A Manager’s Guide to Dealing With Difficult Employees

Posted on June 22, 2017 by Rick Rossignol

No matter the profession, managers inevitably will have to deal with the dreaded difficult employee. Whether that employee is the lone wolf, negative Nancy, or underachiever, uncooperative employees with bad attitudes can infect workplace morale and compromise productivity.

Hoping for the best and ignoring the problem is not a solution- it can only exacerbate the issue by allowing bad behaviors to continue, setting a poor example for other workers. Instead, great leaders will address undesirable employee behaviors head-on and actively implement the steps needed to resolve the issue.

Developing a solid strategy to correct problematic employee behavior will help you keep your workplace running smoothly and cooperatively. Keep reading for some helpful suggestions to incorporate into your management strategy.

The beginning to any solution is to LISTEN and OBSERVE.

You should never base actions on assumptions. If you want to solve a problem, you need to get to the core of it by paying close attention to the reality of the situation. Ask questions: Why is the employee acting out? Are they simply a bad fit for the job or are they frustrated about something? Think like a therapist. You may come to find your employee hasn’t found the right work-life balance. Or maybe you find they’re not being challenged by the position and slack off as a result. Whatever the cause, you’ll usually find that frustrations arise from misunderstandings- which brings us to our next point.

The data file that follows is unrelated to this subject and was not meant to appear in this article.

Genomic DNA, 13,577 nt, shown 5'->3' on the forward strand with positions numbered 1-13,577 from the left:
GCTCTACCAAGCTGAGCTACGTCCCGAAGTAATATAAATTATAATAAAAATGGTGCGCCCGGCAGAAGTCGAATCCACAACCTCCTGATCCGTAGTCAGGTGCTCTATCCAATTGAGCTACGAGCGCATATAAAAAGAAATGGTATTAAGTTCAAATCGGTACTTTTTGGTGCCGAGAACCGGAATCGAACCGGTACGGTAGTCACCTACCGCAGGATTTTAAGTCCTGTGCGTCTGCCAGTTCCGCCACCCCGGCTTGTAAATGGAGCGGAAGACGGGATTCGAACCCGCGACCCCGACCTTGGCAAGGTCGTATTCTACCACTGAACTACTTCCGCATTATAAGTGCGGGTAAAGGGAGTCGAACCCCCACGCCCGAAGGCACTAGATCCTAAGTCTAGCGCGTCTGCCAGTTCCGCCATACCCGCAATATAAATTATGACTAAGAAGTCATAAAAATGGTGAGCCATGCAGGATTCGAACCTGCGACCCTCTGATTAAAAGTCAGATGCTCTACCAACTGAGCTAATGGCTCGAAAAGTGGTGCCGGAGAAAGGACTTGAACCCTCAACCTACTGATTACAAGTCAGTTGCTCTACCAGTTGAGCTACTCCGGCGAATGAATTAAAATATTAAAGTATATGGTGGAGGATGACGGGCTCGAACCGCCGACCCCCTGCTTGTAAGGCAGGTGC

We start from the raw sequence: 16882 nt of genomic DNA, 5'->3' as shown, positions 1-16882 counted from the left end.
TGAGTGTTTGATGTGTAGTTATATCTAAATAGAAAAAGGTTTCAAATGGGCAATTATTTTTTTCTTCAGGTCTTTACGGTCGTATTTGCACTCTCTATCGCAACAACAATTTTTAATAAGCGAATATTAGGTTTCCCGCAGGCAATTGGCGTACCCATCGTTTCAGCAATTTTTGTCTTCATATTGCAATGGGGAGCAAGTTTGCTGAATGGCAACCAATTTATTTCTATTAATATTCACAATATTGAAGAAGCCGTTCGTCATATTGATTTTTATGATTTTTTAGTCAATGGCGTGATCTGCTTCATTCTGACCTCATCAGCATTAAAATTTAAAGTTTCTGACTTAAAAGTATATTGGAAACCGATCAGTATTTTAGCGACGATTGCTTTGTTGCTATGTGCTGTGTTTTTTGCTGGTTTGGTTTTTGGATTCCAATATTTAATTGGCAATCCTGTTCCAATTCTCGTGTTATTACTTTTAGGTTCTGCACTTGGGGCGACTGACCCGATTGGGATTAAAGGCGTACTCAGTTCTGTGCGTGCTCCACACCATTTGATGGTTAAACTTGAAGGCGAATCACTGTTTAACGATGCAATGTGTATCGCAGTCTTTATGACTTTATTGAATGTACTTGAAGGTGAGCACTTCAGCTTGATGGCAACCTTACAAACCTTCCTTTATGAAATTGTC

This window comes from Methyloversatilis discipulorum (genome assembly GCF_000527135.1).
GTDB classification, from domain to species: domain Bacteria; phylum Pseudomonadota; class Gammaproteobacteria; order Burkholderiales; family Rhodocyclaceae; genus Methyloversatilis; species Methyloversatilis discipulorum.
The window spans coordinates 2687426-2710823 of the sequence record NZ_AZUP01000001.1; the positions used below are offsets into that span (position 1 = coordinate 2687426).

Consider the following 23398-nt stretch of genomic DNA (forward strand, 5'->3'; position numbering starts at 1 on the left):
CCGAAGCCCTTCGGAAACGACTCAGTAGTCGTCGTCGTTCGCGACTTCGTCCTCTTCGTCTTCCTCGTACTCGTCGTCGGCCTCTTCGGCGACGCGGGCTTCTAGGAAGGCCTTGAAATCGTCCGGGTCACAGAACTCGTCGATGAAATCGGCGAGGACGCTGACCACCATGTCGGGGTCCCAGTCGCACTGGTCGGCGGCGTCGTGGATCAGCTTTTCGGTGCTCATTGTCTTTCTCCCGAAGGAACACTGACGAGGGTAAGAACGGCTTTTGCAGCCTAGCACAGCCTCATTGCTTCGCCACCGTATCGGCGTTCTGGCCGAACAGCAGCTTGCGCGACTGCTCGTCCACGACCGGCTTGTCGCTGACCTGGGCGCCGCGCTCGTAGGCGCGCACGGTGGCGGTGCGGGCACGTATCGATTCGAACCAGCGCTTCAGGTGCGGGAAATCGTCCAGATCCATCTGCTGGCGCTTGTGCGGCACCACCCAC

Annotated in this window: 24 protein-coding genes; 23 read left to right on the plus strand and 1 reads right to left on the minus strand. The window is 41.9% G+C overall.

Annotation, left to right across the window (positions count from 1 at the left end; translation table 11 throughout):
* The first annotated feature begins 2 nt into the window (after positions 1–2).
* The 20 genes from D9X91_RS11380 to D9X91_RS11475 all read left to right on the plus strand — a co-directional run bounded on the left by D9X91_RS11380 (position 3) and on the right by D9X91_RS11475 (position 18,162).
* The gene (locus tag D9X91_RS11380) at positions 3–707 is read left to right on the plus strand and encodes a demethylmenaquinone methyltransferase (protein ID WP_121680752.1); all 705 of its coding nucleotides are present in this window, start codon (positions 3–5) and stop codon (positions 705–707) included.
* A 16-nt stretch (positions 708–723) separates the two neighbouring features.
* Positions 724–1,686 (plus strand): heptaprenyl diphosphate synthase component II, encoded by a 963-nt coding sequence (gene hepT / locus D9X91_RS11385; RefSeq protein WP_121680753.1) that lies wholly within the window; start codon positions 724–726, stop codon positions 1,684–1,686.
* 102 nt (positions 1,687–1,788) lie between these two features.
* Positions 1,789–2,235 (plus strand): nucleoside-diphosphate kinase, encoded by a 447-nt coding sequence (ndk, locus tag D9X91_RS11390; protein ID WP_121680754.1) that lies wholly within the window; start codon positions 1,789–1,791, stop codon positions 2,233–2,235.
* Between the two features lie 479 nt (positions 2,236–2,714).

Communicate: Be clear. Get specific.

Instead of complaining…coach. We all make mistakes. As a leader, it is your job to develop the strengths of your people and improve upon their weaknesses. If an employee isn’t performing according to your expectations, you need to provide them clear feedback which should include all the necessary information they need to make improvements. Don’t wag your finger or admonish them, guide them in the right direction.

Set concrete consequences. If the problem employee continues to exhibit the same disruptive behaviors, it’s time to sit them down and discuss what specifically will happen if they continue to be insubordinate. Remain calm, be patient, and let them know you’re having this conversation because you believe they can change. Then, call out specific behaviors, provide actionable solutions, set a deadline, and set explicit ramifications, such as termination, suspension, or demotion.

Document everything, even when you hope things will turn around.

Too often managers back themselves into a corner and render themselves incapable of clearing their work environment of bad seeds because they didn’t bother to document negative behaviors. Perhaps they thought the incident was a one-off or the problem would eventually resolve itself. Don’t make that mistake. Keep a record! And if you must take disciplinary actions, use write-ups and have the employee sign them. Documentation may provide legal protection for your company.

Listen, communicate, and document.

If you incorporate these tactics into your overall management strategy, you’ll find dealing with difficult employees becomes less stressful and your team will be more productive. If you’d like to learn more about effective people management or need specific advice on how to confront unruly workers, contact our human resources experts at RTR Consulting! We can act as your sole HR department or provide additional resources to help you overcome your most challenging employment dilemmas.

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